Academic journal article German Quarterly

"Las[Beta] mich sein, was ich bin": Karoline Schulze-Kummerfeld's performance of a lifetime

Academic journal article German Quarterly

"Las[Beta] mich sein, was ich bin": Karoline Schulze-Kummerfeld's performance of a lifetime

Article excerpt

The German actress Karoline Schulze-Kummerfeld wrote two autobiographical manuscripts: "Die Ganze Geschichte meines Lebens," begun toward the end of 1782, and "Die Geschichte meines Theatralischen Lebens," written in 1793. These two texts, edited and published by Emil Beneze in 1915 under the title Lebenserinnerungen der Komodiantin Karoline Schulze-Kummerfeld are a fascinating record of the conditions under which an actress worked and lived in the 18th century, and a rich source of information about the German theatre.1 In fact, what little scholarship exists on these memoirs tends to rely upon them as a means of accessing historical information about the state of the theatre and the working conditions of actresses in 18th-century Germany.2 In this article I focus attention away from Schulze-Kummerfeld's writing as historical record and offer instead an interpretive reading of her work. My interest in these memoirs lies in what they can tell us about how women of the 18th century negotiated their subjectivity in the face of a cultural construction of womanhood in terms of naivete and naturalness. I argue that notwithstanding Schulze-Kummerfeld's alignment of herself with that image of womanhood and her insistence upon a transparency of self in accordance with her era's culture of sensibility, the history of her life is, ironically, a chronicle of a life she was compelled to perform and a testament to the impossibility of sentimentally "being" who she "was."

Recent studies of 18th-century women's autobiography have pointed out that such texts frequently represent complex negotia-tions with hegemonic ideas about gendered subjectivity.3 In addition, poststructuralist theory has led to a questioning of the historical and "truth" value of memoirs in general: the very act of representing one's life in words renders that life to some degree fictive, no matter how closely the author approaches historical accuracy. One model of reading autobiographical texts sees the text as a (conscious, half-conscious, or unconscious) "performance" of identity produced and contoured in response to or reaction against social and discursive pressures toward a fixed and "natural" gendered identity.4 This is, of course, a 20^sup th^-century perspective: an 18^sup th^-century memoir writer Mke Karoline Schulze-Kummerfeld understood her subjectivity and her writing about that subjectivity quite differently. She claims to know herself and the "truth" of her life with a confidence that historical hindsight and current theory find quaint, at best, and suspect, at worst. Yet reading her text as a "performance"-against her specific intentions to have it stand as the "truth" of her life-is particularly compelling in the case of Karoline Schulze-Kummerfeld because it helps illuminate the contradictory subject position into which women of the late 18th century were interpellated by the culture of sentimentality.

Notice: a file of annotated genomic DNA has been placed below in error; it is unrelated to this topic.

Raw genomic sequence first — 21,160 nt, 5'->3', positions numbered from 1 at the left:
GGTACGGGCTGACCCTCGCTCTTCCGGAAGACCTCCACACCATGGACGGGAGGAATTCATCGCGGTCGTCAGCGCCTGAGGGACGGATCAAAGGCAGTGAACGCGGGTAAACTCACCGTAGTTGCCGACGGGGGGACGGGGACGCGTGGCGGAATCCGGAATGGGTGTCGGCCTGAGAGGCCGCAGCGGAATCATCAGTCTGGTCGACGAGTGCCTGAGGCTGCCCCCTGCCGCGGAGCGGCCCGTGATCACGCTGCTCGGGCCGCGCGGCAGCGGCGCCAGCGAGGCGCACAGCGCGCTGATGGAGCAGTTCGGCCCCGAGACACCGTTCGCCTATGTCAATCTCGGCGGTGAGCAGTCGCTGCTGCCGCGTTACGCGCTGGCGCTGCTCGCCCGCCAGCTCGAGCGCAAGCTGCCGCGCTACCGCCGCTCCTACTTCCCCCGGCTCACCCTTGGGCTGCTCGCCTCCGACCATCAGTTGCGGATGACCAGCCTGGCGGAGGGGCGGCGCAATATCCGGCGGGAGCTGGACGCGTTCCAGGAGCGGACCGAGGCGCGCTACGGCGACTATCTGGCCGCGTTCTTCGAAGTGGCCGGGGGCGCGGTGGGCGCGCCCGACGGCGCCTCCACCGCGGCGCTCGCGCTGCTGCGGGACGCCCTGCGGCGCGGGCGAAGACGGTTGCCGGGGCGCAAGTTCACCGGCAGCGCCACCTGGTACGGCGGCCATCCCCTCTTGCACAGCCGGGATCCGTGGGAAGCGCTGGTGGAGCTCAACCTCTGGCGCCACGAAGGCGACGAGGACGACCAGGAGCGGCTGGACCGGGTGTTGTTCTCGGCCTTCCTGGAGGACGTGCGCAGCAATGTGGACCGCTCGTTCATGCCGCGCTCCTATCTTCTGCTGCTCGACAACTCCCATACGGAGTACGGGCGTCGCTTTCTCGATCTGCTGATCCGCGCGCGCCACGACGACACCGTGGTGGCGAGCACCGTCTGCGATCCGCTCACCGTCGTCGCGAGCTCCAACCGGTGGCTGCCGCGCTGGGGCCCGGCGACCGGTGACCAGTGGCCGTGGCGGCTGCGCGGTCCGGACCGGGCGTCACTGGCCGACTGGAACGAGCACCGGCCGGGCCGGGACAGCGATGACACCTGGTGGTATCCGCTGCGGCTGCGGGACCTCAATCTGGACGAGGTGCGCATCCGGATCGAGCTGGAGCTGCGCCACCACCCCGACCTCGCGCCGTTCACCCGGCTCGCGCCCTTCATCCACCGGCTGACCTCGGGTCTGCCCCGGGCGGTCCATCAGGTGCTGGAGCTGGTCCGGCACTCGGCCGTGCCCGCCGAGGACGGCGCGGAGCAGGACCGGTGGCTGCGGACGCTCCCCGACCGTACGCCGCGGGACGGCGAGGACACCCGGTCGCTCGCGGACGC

One of the fundamental characteristics that served to distinguish bourgeois morality in 18th-century Germany was the rejection of identity as the performance of a role in favor of a sentimental, "anti-theatrical," "authentic" expression of self.5 Where in aristocratic culture of the early modern and baroque periods one'spersona was explicitly conceived and understood as a thing to be performed-as described and prescribed in courtly manuals like Machiavelli's The Prince, Castiglione's The Art of the Courtier, and Gracian's Oraculo manual-bourgeois culture of the late 18th century increasingly began to define identity and subjectivity in terms of the consistency between one's inner being and one's outer display of that inner self. The theatrical subject of the early modern and baroque periods-the political actor who controlled his performances on the public stage-yielded (theoretically in any case) to the anti-theatrical subject of the Enlightenment.6

In thinking of 18th-century subjectivity in terms of the extent to which it was not conceived of as performed, I draw on Judith Butler's understanding of gendered subjectivity as constituted by and through performative "acts. …

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